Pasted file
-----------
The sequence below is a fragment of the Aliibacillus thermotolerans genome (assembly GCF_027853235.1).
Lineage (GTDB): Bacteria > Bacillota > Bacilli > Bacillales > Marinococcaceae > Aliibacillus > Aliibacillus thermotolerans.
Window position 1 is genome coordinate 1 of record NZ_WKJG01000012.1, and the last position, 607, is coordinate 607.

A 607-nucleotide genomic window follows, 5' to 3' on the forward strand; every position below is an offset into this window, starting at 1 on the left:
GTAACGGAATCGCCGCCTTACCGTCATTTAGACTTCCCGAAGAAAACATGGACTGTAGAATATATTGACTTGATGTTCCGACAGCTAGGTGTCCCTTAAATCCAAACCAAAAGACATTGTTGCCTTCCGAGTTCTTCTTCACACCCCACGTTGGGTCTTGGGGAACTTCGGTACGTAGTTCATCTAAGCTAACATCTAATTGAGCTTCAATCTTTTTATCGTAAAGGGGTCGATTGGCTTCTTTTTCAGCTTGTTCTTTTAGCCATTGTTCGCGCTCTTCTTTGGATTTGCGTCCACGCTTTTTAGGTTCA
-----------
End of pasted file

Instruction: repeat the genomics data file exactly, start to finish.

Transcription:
The sequence below is a fragment of the Aliibacillus thermotolerans genome (assembly GCF_027853235.1).
Lineage (GTDB): Bacteria > Bacillota > Bacilli > Bacillales > Marinococcaceae > Aliibacillus > Aliibacillus thermotolerans.
Window position 1 is genome coordinate 1 of record NZ_WKJG01000012.1, and the last position, 607, is coordinate 607.

A 607-nucleotide genomic window follows, 5' to 3' on the forward strand; every position below is an offset into this window, starting at 1 on the left:
GTAACGGAATCGCCGCCTTACCGTCATTTAGACTTCCCGAAGAAAACATGGACTGTAGAATATATTGACTTGATGTTCCGACAGCTAGGTGTCCCTTAAATCCAAACCAAAAGACATTGTTGCCTTCCGAGTTCTTCTTCACACCCCACGTTGGGTCTTGGGGAACTTCGGTACGTAGTTCATCTAAGCTAACATCTAATTGAGCTTCAATCTTTTTATCGTAAAGGGGTCGATTGGCTTCTTTTTCAGCTTGTTCTTTTAGCCATTGTTCGCGCTCTTCTTTGGATTTGCGTCCACGCTTTTTAGGTTCA